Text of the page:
ADAM AND HIS TUBA Written by Ziga X Gombac Illustrated by Maja Kastelic Translated by…
by Amina Luqman-Dawson
(Little, Brown BYR; $16.99, Ages 10+)
Awards: John Newbery Medal, Coretta Scott King Author Award
An Indiebound Bestseller
★Starred reviews: Booklist, Horn Book, Kirkus Reviews, Publisher’s Weekly, and School Library Connections
“A gripping story of friendship, survival, and courage as a group of young children overcome trauma and fear to pursue freedom for themselves and their community.”
Freewater is the award-winning novel by Amina Luqman-Dawson published a little over a year ago. It opens with the harrowing flight of two enslaved children, twelve-year-old Homer and his younger sister Ada, from the Southerland Plantation. Their escape goes horribly wrong when their mother, Ruth, returns to rescue Homer’s friend Anna and is captured. The two siblings, pursued by slavers and their dogs, stumble into a nearby swamp and flounder in an unfamiliar world.
Bravely forging ahead in the unfamiliar and frightening environment, the children are rescued by Suleman, a formally enslaved man, who takes the exhausted children to Freewater. Homer and Ada are welcomed to this hidden village, a safe haven for its formerly enslaved residents and their freeborn offspring. The supportive community draws the children into their society, beliefs, and traditions, which are based on a complex relationship with the swamp.
Homer, wracked with guilt, is determined to rescue his mother and makes plans to return to Southerland to rescue her. When his new friends learn of this, they help Homer organize a rescue. Meanwhile, at Southerland, clever Anna is making plans to disrupt the plantation daughter’s wedding in order to flee with Ruth. Will Anna manage to escape? Will Homer and his new friends be able to rescue his mother … without getting caught?
In a compelling, multi-voiced narrative, five children, some freeborn, some formerly enslaved, relate the story from their POV. Even the plantation owner’s youngest daughter, Nora, contributes to the narrative, describing her struggle to understand the implications of slavery. Through their narratives, the reader learns about the children’s pasts, secrets, traumas, fears, and dreams.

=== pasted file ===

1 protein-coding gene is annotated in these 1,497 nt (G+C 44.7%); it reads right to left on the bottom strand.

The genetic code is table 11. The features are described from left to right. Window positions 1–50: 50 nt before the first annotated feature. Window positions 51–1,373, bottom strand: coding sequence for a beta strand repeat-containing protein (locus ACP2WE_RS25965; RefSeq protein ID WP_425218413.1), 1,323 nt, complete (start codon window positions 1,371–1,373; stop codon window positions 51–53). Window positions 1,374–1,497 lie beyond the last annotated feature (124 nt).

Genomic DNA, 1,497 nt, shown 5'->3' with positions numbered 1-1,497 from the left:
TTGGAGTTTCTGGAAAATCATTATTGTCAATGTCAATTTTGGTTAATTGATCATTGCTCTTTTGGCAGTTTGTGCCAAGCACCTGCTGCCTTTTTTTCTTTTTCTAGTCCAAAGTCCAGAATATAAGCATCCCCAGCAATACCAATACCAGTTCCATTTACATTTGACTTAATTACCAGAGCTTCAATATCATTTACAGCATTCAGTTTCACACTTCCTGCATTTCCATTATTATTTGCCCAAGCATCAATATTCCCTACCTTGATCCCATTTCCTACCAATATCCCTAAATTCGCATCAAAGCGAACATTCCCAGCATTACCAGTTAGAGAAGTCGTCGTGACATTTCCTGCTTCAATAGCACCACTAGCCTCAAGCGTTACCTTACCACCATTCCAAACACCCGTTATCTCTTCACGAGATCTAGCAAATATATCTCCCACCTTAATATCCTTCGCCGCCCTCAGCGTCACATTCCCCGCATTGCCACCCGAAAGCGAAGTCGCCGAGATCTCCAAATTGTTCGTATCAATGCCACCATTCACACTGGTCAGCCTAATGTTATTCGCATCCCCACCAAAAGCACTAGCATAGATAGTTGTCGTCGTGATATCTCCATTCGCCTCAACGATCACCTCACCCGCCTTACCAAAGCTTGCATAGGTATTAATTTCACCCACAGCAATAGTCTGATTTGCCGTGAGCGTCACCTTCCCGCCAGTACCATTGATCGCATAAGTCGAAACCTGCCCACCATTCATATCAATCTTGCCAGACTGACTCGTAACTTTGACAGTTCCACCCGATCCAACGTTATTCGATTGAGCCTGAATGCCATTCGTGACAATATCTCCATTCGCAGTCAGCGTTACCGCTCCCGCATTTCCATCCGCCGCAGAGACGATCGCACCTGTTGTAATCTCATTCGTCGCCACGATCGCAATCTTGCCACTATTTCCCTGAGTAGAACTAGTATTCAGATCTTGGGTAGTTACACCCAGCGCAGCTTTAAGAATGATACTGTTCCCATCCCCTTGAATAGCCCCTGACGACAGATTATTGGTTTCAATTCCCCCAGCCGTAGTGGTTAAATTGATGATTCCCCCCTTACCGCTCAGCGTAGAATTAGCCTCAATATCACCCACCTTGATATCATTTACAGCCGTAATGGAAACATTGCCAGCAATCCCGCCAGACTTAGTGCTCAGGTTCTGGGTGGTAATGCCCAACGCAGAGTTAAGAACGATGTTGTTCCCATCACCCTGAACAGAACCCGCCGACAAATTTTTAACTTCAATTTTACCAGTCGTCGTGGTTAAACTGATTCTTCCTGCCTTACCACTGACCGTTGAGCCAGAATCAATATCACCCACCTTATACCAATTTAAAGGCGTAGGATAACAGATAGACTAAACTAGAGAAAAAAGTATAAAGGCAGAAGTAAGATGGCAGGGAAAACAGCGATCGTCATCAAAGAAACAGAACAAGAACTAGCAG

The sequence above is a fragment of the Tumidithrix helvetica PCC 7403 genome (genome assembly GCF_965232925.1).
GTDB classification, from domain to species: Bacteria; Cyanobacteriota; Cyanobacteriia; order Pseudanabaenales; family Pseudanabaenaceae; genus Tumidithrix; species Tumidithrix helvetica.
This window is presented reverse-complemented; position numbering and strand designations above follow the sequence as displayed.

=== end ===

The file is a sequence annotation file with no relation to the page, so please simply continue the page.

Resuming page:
The author imagines a fascinating world, not just of survival in the swamp, but of a nurturing society and culture flourishing there. Family life and supporting the community are paramount. Jobs and tasks include weaving vines into rope, hollowing out giant trees for shelters or boats, tending to the crops, and hunting and fishing. Sky bridges made from rope help the community travel safely above the ground where they cannot be seen or caught by slavers or militia. Huge, moving partitions, woven out of branches and leaves are created to close off parts of the swamp for protection. A few members, like Suleman, stealthily visit the plantations at night to “liberate” supplies (like matches) that cannot be made in the swamp.
Luqman-Dawson has populated the story with well-developed characters and a richly described setting, both beautiful and deadly. The author does not hesitate to include the horrific treatment of African Americans by white people. Woven into the story’s many dramatic events are moments of friendship, selflessness, joy, and even budding young love.
The author’s endnote details the historical background including references to African American scholars working on Maroon society in the Great Dismal Swamp, which was the inspiration for this story. Visit Luqman-Dawson’s website to see a video of her summary of Freewater and more resources on the Dismal Swamp.
- Reviewed by Dornel Cerro